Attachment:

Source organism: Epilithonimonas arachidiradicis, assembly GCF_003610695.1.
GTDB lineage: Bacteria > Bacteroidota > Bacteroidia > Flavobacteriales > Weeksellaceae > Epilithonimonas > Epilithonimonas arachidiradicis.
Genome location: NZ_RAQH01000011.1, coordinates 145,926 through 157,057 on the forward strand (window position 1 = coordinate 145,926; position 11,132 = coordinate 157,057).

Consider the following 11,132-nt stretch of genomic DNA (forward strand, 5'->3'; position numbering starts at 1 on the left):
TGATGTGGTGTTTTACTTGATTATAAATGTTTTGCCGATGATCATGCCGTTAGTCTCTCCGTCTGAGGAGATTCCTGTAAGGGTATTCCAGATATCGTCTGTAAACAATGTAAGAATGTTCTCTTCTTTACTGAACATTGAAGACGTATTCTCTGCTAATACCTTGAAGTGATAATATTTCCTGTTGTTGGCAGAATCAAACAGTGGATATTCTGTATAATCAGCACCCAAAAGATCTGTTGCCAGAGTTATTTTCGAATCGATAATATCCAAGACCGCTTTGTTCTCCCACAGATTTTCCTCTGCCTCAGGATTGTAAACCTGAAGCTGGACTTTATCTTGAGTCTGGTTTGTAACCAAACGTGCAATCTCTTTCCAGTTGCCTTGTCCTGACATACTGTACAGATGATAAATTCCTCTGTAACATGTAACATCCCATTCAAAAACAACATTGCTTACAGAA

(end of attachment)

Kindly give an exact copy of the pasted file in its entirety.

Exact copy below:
Source organism: Epilithonimonas arachidiradicis, assembly GCF_003610695.1.
GTDB lineage: Bacteria > Bacteroidota > Bacteroidia > Flavobacteriales > Weeksellaceae > Epilithonimonas > Epilithonimonas arachidiradicis.
Genome location: NZ_RAQH01000011.1, coordinates 145,926 through 157,057 on the forward strand (window position 1 = coordinate 145,926; position 11,132 = coordinate 157,057).

Consider the following 11,132-nt stretch of genomic DNA (forward strand, 5'->3'; position numbering starts at 1 on the left):
TGATGTGGTGTTTTACTTGATTATAAATGTTTTGCCGATGATCATGCCGTTAGTCTCTCCGTCTGAGGAGATTCCTGTAAGGGTATTCCAGATATCGTCTGTAAACAATGTAAGAATGTTCTCTTCTTTACTGAACATTGAAGACGTATTCTCTGCTAATACCTTGAAGTGATAATATTTCCTGTTGTTGGCAGAATCAAACAGTGGATATTCTGTATAATCAGCACCCAAAAGATCTGTTGCCAGAGTTATTTTCGAATCGATAATATCCAAGACCGCTTTGTTCTCCCACAGATTTTCCTCTGCCTCAGGATTGTAAACCTGAAGCTGGACTTTATCTTGAGTCTGGTTTGTAACCAAACGTGCAATCTCTTTCCAGTTGCCTTGTCCTGACATACTGTACAGATGATAAATTCCTCTGTAACATGTAACATCCCATTCAAAAACAACATTGCTTACAGAA